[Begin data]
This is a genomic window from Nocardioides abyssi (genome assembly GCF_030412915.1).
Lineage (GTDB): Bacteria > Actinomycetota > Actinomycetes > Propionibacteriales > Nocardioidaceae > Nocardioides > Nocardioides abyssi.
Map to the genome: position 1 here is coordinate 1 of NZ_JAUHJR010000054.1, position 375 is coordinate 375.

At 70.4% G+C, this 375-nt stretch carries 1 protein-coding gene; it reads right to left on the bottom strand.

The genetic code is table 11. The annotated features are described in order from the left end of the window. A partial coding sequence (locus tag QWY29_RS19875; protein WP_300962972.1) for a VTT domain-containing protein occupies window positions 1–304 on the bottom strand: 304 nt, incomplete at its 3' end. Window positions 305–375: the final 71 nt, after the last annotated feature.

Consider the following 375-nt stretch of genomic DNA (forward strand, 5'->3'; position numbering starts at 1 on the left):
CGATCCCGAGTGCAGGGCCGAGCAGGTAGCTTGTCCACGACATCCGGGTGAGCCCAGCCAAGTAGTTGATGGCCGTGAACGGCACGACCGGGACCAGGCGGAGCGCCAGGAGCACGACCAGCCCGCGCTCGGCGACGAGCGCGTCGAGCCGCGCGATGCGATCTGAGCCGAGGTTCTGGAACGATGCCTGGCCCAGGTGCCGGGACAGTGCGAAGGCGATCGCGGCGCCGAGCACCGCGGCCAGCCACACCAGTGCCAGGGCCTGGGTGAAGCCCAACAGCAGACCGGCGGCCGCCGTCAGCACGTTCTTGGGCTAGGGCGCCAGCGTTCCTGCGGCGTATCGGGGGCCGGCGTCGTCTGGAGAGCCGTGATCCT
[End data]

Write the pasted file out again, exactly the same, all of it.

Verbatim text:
This is a genomic window from Nocardioides abyssi (genome assembly GCF_030412915.1).
Lineage (GTDB): Bacteria > Actinomycetota > Actinomycetes > Propionibacteriales > Nocardioidaceae > Nocardioides > Nocardioides abyssi.
Map to the genome: position 1 here is coordinate 1 of NZ_JAUHJR010000054.1, position 375 is coordinate 375.

At 70.4% G+C, this 375-nt stretch carries 1 protein-coding gene; it reads right to left on the bottom strand.

The genetic code is table 11. The annotated features are described in order from the left end of the window. A partial coding sequence (locus tag QWY29_RS19875; protein WP_300962972.1) for a VTT domain-containing protein occupies window positions 1–304 on the bottom strand: 304 nt, incomplete at its 3' end. Window positions 305–375: the final 71 nt, after the last annotated feature.

Consider the following 375-nt stretch of genomic DNA (forward strand, 5'->3'; position numbering starts at 1 on the left):
CGATCCCGAGTGCAGGGCCGAGCAGGTAGCTTGTCCACGACATCCGGGTGAGCCCAGCCAAGTAGTTGATGGCCGTGAACGGCACGACCGGGACCAGGCGGAGCGCCAGGAGCACGACCAGCCCGCGCTCGGCGACGAGCGCGTCGAGCCGCGCGATGCGATCTGAGCCGAGGTTCTGGAACGATGCCTGGCCCAGGTGCCGGGACAGTGCGAAGGCGATCGCGGCGCCGAGCACCGCGGCCAGCCACACCAGTGCCAGGGCCTGGGTGAAGCCCAACAGCAGACCGGCGGCCGCCGTCAGCACGTTCTTGGGCTAGGGCGCCAGCGTTCCTGCGGCGTATCGGGGGCCGGCGTCGTCTGGAGAGCCGTGATCCT